The Passive House: 80% less energy, will it happen in the U.S.?

“Maximize your gains, minimize your losses,” –these are the basic principles of the passive house approach according to the Chicago-based Passive House Alliance US (PHAUS), a nonprofit association of passive house professionals. A passive house project maximizes the energy efficiency of basic components inherent in all buildings; the roof, walls, windows, floors and utility systems. By minimizing energy losses, the mechanical system does not need to replenish the indoor environment as frequently, which in turn saves resources, operational costs and global warming-related pollution.

The system is based on a formula devised by physicist Dr. Wolfgang Feist in the 1990s at the Passivhaus Institute in Darmstadt, Germany. According to PHAUS, the passive house standard is the most stringent building energy standard in the world and buildings that meet the requirements must use 80 percent less energy than conventional counterparts while providing superior air quality and comfort.

A higher, net-zero standard

To minimize energy loss and reduce mechanical systems run time, the focal point of a passive house is insulation. A passive home’s super-insulated, airtight envelope traps conditioned air, preventing it from escaping. Walls are typically twice as thick as standard construction and are analyzed to allow for proper water and moisture management to make a long lasting, exceptionally healthy building.

Anyone who has owned an older home or lived in a drafty apartment understands how stopping outside air effects comfort and mechanical efficiency. From the early stages of design, passive building takes this into consideration, constructing and testing the envelope for industry-leading control of air leakage. Blower door testing is a mandatory technique added to assure high performance.

Passive home design also incorporates what can often be a weak link in the total envelope and first line of thermal defense: windows and doors. Passive building places significant emphasis on high performance windows, featuring triple-pane glass, air tightness and solar heat gain values.

Once a strong envelope is in place, the “lungs” of a passive home are the next critical component. Like a living, breathing organism, the lungs, consisting of an energy recovery ventilator (ERV), provide a constant supply of tempered, filtered fresh air and recycle indoor energy that’s typically found in exhaust air. The heat from outgoing stale air is transferred to the unconditioned incoming fresh air to be filtered. This step delivers a significant upgrade in indoor air quality and consistent comfort.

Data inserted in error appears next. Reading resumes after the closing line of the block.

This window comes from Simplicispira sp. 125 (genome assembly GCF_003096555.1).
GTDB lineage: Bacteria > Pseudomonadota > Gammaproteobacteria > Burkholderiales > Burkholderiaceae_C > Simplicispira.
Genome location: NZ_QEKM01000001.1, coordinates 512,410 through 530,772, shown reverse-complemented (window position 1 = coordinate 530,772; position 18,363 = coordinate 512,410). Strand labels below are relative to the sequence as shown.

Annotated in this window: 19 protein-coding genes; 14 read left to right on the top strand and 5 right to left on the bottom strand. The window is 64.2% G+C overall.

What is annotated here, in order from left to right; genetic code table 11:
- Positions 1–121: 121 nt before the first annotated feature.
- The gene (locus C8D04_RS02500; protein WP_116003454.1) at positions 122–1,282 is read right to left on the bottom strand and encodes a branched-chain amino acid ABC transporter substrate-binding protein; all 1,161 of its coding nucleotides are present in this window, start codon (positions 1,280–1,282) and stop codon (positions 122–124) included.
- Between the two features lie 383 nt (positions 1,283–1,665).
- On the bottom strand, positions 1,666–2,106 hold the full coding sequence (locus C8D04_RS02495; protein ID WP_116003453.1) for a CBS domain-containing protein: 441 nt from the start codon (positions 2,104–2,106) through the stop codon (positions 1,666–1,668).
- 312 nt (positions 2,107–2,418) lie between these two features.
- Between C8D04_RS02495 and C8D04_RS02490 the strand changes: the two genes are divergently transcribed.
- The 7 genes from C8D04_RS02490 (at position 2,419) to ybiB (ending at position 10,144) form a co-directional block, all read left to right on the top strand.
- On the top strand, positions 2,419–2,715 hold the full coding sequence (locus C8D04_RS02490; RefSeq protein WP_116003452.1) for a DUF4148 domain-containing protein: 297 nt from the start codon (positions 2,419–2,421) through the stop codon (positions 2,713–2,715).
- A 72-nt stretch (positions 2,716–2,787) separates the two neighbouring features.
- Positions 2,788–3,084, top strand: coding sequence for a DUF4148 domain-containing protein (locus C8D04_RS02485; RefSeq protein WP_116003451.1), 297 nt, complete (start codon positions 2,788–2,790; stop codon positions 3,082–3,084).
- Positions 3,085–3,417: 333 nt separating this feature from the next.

Going passive across the pond

In the Madison Park neighborhood, a Seattle suburb, Sloan and Jennifer Ritchie’s home is an example of what passive building can achieve. In one of the most humid cities in the country, the Ritchies aren’t sticky or uncomfortable; instead they’re surrounded by an airy 70 to 74 degrees on hottest day of summer and the coldest day of winter, using only a fraction of the energy consumed by a traditional house.

This seemingly too good to be true, environmentally responsible home is not an experiment or pipedream. In fact, more than 30,000 of such homes have already gone up in Europe and in Germany, an entire neighborhood with 5,000 of these super-insulated, low-energy homes is in the midst of construction.

With new Energy Performance and Indoor Environment in Buildings Regulation, the City of Brussels is rewriting building codes to reflect passive standards. Brussels has adopted the targets of the European EPBD Directive, calling for all buildings to be nearly zero energy buildings by the end of 2020, but the city is aiming for six years ahead of the slated deadline. Brussels’ new regulation is based on the Passive House Standard set by the International Passive House Association (IPHA).

The first passive house went up in the U.S. a decade ago in Urbana, Ill., but since only about 90 have been certified. What’s stopping the passive movement in the U.S?

One significant issue is cost. Higher fuel prices and energy taxes on European cities and towns offer a major incentive to embrace passive standards, whereas in the U.S., it could take a decade or more before energy savings offsets the estimated $30,000 extra in construction costs.

Proponents argue that the additional 5 to 20 percent in building costs will drop once construction across the U.S. reaches critical mass and more American manufacturers are on board. Some signs show this could be happening sooner than later. More than 1,000 architects, builders and energy consultants have received passive-house training and manufacturers such as Minnesota-based Marvin Windows & Doors are now making products that meet passive certification standards.

Cost is not the only hurdle preventing the passive movement from really taking off. Not only is getting certification tricky, no two passive houses are likely to be built to the exact same specifications. Hundreds of variables from location and climate to architectural design and number of occupants all play a role.

But the end goal, even if it comes slowly in the U.S., is to build better –to look at the home as a living, breathing being that serves occupants more harmoniously.


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Spring 2018



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